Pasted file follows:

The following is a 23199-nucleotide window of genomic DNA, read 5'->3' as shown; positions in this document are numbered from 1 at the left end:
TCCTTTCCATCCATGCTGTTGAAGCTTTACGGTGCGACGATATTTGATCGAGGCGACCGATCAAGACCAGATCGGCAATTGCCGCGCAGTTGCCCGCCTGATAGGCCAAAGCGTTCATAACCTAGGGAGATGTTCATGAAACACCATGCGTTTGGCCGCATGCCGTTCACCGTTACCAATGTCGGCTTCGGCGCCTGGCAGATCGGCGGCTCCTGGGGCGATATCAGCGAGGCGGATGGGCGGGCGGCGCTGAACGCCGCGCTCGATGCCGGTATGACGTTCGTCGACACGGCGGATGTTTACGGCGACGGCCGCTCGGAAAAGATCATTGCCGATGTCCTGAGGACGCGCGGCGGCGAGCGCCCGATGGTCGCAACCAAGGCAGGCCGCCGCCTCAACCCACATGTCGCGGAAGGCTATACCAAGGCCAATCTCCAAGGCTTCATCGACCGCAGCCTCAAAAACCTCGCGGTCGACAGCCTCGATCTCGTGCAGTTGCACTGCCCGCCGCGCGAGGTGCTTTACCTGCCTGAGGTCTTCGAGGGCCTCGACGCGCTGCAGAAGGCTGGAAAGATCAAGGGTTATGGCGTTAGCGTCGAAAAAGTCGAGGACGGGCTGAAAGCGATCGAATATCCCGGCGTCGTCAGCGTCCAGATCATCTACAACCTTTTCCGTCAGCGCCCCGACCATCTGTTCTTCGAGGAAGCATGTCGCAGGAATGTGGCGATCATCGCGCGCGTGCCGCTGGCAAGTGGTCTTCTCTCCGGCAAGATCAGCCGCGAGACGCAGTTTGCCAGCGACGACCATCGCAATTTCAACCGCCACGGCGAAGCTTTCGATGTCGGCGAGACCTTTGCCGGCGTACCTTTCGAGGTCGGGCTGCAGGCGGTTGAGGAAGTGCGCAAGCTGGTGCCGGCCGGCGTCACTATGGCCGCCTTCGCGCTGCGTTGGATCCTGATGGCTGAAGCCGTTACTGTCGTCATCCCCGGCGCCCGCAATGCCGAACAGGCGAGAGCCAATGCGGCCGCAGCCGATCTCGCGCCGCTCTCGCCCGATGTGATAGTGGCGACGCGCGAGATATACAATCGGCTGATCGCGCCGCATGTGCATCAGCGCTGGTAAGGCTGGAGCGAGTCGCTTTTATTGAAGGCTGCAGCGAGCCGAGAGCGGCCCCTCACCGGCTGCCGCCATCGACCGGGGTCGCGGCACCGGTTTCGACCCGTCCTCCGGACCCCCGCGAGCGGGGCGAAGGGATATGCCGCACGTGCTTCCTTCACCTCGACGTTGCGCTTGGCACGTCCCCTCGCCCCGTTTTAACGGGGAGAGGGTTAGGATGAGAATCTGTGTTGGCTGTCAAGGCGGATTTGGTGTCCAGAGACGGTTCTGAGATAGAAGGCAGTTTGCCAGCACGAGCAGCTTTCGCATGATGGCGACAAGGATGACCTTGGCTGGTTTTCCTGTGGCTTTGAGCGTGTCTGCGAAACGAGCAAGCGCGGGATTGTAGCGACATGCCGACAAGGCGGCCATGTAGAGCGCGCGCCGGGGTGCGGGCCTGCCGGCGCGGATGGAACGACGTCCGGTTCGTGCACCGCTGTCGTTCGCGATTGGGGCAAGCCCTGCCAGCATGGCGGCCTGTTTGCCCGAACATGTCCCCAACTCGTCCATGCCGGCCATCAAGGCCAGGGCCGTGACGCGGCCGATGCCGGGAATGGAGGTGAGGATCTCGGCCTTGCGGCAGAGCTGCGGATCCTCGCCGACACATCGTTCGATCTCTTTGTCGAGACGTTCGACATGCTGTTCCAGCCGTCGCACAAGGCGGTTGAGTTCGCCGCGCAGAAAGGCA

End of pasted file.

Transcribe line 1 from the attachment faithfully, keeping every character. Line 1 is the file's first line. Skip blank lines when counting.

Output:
The following is a 23199-nucleotide window of genomic DNA, read 5'->3' as shown; positions in this document are numbered from 1 at the left end: